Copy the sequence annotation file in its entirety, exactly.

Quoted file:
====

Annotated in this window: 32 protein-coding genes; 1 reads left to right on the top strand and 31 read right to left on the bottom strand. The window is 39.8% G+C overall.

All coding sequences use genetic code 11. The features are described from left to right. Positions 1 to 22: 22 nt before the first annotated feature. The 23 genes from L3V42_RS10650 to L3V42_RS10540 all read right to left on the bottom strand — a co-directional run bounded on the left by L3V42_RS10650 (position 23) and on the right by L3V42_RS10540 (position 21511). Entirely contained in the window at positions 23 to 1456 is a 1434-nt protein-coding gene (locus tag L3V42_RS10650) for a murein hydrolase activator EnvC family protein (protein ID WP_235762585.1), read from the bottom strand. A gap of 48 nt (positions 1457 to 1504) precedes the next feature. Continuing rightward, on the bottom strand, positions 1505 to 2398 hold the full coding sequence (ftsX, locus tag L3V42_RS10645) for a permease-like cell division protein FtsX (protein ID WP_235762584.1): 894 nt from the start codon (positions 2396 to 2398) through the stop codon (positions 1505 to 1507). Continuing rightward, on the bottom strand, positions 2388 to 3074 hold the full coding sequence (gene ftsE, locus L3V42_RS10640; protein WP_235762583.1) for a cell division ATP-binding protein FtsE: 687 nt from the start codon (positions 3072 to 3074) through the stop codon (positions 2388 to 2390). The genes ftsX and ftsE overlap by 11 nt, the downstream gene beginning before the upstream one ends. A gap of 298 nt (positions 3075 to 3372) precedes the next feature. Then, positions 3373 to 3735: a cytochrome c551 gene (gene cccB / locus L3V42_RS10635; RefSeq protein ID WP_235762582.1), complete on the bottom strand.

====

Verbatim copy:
Annotated in this window: 32 protein-coding genes; 1 reads left to right on the top strand and 31 read right to left on the bottom strand. The window is 39.8% G+C overall.

All coding sequences use genetic code 11. The features are described from left to right. Positions 1 to 22: 22 nt before the first annotated feature. The 23 genes from L3V42_RS10650 to L3V42_RS10540 all read right to left on the bottom strand — a co-directional run bounded on the left by L3V42_RS10650 (position 23) and on the right by L3V42_RS10540 (position 21511). Entirely contained in the window at positions 23 to 1456 is a 1434-nt protein-coding gene (locus tag L3V42_RS10650) for a murein hydrolase activator EnvC family protein (protein ID WP_235762585.1), read from the bottom strand. A gap of 48 nt (positions 1457 to 1504) precedes the next feature. Continuing rightward, on the bottom strand, positions 1505 to 2398 hold the full coding sequence (ftsX, locus tag L3V42_RS10645) for a permease-like cell division protein FtsX (protein ID WP_235762584.1): 894 nt from the start codon (positions 2396 to 2398) through the stop codon (positions 1505 to 1507). Continuing rightward, on the bottom strand, positions 2388 to 3074 hold the full coding sequence (gene ftsE, locus L3V42_RS10640; protein WP_235762583.1) for a cell division ATP-binding protein FtsE: 687 nt from the start codon (positions 3072 to 3074) through the stop codon (positions 2388 to 2390). The genes ftsX and ftsE overlap by 11 nt, the downstream gene beginning before the upstream one ends. A gap of 298 nt (positions 3075 to 3372) precedes the next feature. Then, positions 3373 to 3735: a cytochrome c551 gene (gene cccB / locus L3V42_RS10635; RefSeq protein ID WP_235762582.1), complete on the bottom strand.